How are all of you? Well, I hope. It is hard to believe that we are already well into Spring, and even harder to believe that, as my neighbor Jenny just reminded me, September is just a few months away. Which means that it is practically Fall already.
I just returned from a little road trip with my man and my kids, which included adventures such as staying a night at the Great Wolf Lodge,
I also lost my mind and had a life-altering vintage thrifting experience at a shop called Dina’s Great Finds, where I dug through piles and thrifted myself a new life.
Before I left town, I had the pleasure of shooting a bit of a Gender-Bender shoot, with 2 dear friends who had never met each other. They dressed up in formal wear, and then they cross dressed.
She posed in typical ‘dude’ poses, and he tried to be ‘ladylike.’
We tried to figure out how to properly tie a necktie, and we fumbled with it for 10 minutes, before finally looking up a Youtube video on it, which made it even more confusing, and we still couldn’t figure it out (sorry dad, I know you taught me as a kid, but I wasn’t able to channel that lesson at the time.) Check out that tie!!!! Luckily, he is such a babe, you didn’t even notice at first;)
Turns out, neither of my models new how to properly behave like a ‘lady’ or a ‘dude’, cross dressed or not. And, they both felt more comfortable being photographed while dressed and acting like the opposite sec.
This was a big relief, because the whole point of the shoot was to illustrate that gender standards are whack and boring. And that cross-dressing is fun. More on that later.
Anyhow, the point is, Spring break was great, I am feeling very blessed and excited about future posts and hair style tutorials from the Gender Bender shoot, and many more to come, and I’m hoping you are all enjoying your Spring:)
Dandruff is an over self-diagnosed condition of the scalp which nearly none of us actually have. Many people suffer from ‘dandruff.’ Many more people suffer from glitter.
Glitter has been deemed the ‘Herpes of Crafting’ because once you see it in your craft kit, you are likely to never be able to get rid of it. Generally, people who don’t like glitter REALLY don’t like glitter, because chances are, they have had a bad experience. Maybe they have been infected with it against their will (My waiter the other night had a sparkle on his cheek, unbeknownst to him, which glimmered and gleemed every time he spoke.)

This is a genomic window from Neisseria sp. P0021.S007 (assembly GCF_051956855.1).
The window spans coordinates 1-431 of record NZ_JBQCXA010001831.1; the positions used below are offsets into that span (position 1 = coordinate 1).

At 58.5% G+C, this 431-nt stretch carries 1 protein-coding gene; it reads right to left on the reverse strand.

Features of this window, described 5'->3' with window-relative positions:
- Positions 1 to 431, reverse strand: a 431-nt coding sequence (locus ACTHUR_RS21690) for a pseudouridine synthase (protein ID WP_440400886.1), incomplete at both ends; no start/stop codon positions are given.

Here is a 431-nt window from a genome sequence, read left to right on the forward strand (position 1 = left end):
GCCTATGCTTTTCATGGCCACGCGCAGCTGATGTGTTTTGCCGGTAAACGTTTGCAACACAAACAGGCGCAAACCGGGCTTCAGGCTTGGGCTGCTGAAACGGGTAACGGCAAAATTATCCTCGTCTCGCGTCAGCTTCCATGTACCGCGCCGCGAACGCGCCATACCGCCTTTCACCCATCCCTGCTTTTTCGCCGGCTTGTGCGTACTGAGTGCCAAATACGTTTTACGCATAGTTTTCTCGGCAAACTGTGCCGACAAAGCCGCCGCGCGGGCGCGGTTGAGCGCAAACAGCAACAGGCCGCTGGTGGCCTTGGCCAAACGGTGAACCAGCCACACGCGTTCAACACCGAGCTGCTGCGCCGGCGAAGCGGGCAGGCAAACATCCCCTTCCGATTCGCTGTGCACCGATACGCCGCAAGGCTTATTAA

Wearing glitter is a great way to unnerve uptight people in social situations, because it makes them afraid that you might get too close and accidentally touch them. It is also a fantastic way to decorate any and everything, especially if you want to disguise small mistakes…….Messed up nail polish, scratch on your car, scuffed boots etc.
I happen to love glitter. Here is why…..When there is something that you really can’t avoid drawing attention to, glitter will always both attract the eye by sparkling, and distract the eye by diffusion. Which makes Glitter Dandruff the perfect way to distract from ‘dandruff’ or grown out roots.
Here is how to get Glitter Dandruff.
Begin by getting some loose glitter, like this kind ( my favorite for crafting and hair.)
Now find a willing friend to glitter-bomb you.
Dump a tablespoon of loose glitter into their hands.
Stand back, lean your head over towards them.
Have your friend go “1,2,3 BLOW!”
Wait a couple seconds for the glitter to settle in.
Now go about your day, shining like a diamond. And if the haters hate, give em a nice big sparkly hug.
Hey babes. I thought this was in interesting read, from the standpoint of trying to figure out a hairstyle that will be most balancing for your face shape and features. Thank you to Philip James Salon for contributing this post:)
Choosing Your Hairstyle Based on Your Face Shape!
For years, your preferred method of choosing a hairstyle has probably been by picking out images you like in a magazine or on Pinterest and asking your hairstylist to “make me look like that.” While this is a pretty quick and easy strategy when you head to the salon, it doesn’t necessarily take into consideration your unique features.
After all, certain haircuts are more flattering for certain face shapes; for example, the most flattering hairstyle for a square face is a very long cut, while a round face is favored by long hair that falls a few inches below the chin. Shoulder-length cuts are beautiful with an oval face, and someone with an oblong face should consider a long bob. Finally, a heart-shaped face can rock a short haircut that highlights the cheekbones or long waves to move the viewer’s eye down your face.